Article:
Mountains rise to greet the day, inspiring us to do the same in the amazing state of Montana. It can’t be denied, we are fortunate to live in a place with open spaces, winding rivers, and plentiful wildlife. This ideal beauty holds an ugly truth, however, depression and suicide have shockingly powerful pull on our state and our young people.
In the U.S, suicide in the 10th most common killer, and the third among people ages fifteen to twenty-five, according to a 2010 American Association of Suicidology report. One person kills themselves every 13.7 seconds, and this rate is rising. In 2010, 38,364 people committed suicide. Montana’s suicide rate has ranked in the top five states in the nation for thirty years, according to the 2010 Montana Department of Public Health and Human Services report. It usually ranks in the first three spots. MSU alone has had forty-one suicides. Four were committed last school year alone and three attempts were recorded in a single weekend.
Seventy-seven percent of Montana suicides in 2010 were men. Women attempt suicide at a rate three times higher than men, but men are four times as likely to complete suicide. The reasons behind this are complex. Brian Kassar, a professor and counselor at the MSU Counseling and Psychological Services (CPS), explains, “Men tend to chose more violent means, like firearms or their automobiles. Men are typically less likely to seek help or counseling, so their depression, substance abuse, or personal crisis can get very intense and contribute to the hopelessness that leads to completed suicides.”
This statement is backed up by MSU-specific statistics provided by a 2006 study. According to this study, 31 percent of MSU men are not aware of the on-campus counseling services. Maybe more strikingly, of those who said they would not use a counseling service, forty-four percent said their reason was they did not want to appear weak. As Cindy Uken of the Billings Gazette reported, “Even when (men) can get help, they tend to ‘cowboy up,’ afraid their illness will be seen as weakness.”
MSU’s Counseling & Psychological Services currently offers free and confidential counseling. Kassar commented that, in regards to men, “CPS sees many men in counseling and provides ‘male friendly’ services. Over half the students I see are men, and I train the staff on how to work effectively with men. The guys who come in often report being surprised about how helpful it is and how comfortable it felt once they got over their initial discomfort.” They also offer both CPS and QPR (Question, Persuade, Refer) training throughout the semester to teach about suicide prevention.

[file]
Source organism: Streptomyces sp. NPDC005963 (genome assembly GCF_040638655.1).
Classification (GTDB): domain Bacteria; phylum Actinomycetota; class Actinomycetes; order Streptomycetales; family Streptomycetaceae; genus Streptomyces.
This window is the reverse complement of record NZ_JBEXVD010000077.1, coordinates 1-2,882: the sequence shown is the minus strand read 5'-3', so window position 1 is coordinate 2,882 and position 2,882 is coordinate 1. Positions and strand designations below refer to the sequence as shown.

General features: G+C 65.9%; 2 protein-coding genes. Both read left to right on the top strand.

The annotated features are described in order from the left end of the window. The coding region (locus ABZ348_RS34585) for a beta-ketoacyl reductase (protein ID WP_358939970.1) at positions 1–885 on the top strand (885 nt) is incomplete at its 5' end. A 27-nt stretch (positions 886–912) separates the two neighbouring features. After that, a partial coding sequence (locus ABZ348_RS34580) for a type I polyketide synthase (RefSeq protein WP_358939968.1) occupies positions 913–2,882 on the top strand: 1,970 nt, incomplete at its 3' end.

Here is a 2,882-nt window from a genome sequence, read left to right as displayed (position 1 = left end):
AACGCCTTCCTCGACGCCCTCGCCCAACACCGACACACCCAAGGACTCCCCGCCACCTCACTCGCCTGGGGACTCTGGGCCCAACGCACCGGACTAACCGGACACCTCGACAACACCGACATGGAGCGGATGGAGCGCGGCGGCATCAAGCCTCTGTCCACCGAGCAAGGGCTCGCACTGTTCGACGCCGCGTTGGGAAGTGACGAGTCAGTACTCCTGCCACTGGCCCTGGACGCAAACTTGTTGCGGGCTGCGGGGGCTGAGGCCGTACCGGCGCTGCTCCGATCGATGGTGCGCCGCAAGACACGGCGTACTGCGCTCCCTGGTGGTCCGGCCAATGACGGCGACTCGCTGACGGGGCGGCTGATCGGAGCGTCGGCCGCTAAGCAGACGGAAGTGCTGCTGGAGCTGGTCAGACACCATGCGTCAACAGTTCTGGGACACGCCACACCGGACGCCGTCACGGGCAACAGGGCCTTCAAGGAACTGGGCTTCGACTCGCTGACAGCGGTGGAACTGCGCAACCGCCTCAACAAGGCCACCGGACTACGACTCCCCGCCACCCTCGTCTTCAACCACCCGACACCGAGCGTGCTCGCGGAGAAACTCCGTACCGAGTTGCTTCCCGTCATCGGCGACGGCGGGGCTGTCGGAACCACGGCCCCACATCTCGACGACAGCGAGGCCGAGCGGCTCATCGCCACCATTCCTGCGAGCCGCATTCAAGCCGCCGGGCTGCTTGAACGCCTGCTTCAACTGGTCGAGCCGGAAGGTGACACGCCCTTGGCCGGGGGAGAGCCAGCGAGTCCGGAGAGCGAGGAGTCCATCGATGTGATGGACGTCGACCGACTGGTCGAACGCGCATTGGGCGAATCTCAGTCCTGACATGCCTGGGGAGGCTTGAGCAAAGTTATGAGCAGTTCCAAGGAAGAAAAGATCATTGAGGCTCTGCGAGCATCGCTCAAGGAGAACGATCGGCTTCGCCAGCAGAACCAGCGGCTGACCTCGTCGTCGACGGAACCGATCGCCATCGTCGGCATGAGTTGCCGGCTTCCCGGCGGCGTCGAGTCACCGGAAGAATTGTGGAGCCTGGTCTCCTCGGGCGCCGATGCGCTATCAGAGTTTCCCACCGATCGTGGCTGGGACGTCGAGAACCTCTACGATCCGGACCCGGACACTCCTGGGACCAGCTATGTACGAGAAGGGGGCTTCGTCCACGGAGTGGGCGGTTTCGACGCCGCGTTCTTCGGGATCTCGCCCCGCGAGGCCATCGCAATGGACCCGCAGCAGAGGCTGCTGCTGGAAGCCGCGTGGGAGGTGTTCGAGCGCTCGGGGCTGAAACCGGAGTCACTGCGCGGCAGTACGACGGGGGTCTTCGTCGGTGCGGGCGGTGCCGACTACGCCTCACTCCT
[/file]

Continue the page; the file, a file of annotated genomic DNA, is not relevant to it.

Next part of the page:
ASMSU vice president Lukas Smith is also concerned about this issue on campus. He commented that, even among friends, where women are more likely to discuss emotion, men are more likely to turn away. The strict and impossible gender norms people are expected to live up in our culture can make it more difficult for men to seek help than women. Smith is looking for other ways to address this issue, and is seeking student opinion on the subject. There has been discussion of creating a Men’s Center on campus to deal with men’s health issues and suicide prevention.
A suicide prevention center on campus is a needed asset to the MSU community. The evidence shows there needs to be a program that focuses on men’s health at such a center, due to their higher risk. That being said, it should not be forgotten that women still attempt suicide at a higher rate than men. Their issues with depression and self-harm should not be discounted because their attempts are less likely to be completed. Women clearly need support as well when it comes to suicide prevention. Furthermore, according to Clara Moskowitz in her article on transgender suicide rates, 41 percent of Transgender people attempt suicide. The Suicide Prevention Resource Center also reports between 30 and 40 percent of LGBT youth attempt suicide.
Additionally, if ASMSU and the student body want to be more involved in prevention it would make more sense to collaborate with the CPS which is already doing this work. A boot in funding, staff and student involvement would help address this issue without having to reinvent the wheel. Perhaps the most influential thing students could do is start talking about these issues with their friends and loved ones. Culture may shape us, but we create culture through our every day actions. It may seem insignificant, but asking questions and promoting a non-judgemental atmosphere can save lives. This is the first step towards making MSU a safer, more supportive place for all students.
Have an idea for what MSU could do to deal with the situation?
Email email@example.com to share your thoughts with Lukas Smith.
Want to more about counseling services on campus?
visit montana.edu/wwwcps or call (406) 994-4531
In crisis or need help?
Call the 24-Hour MSU Counseling and Psychological Services hotline at (406) 586-3333
It’s free and anonymous and screens for depression, anxiety, and substance use problems: http://mentalhealthscreening.org/screening/MontanaStateUniv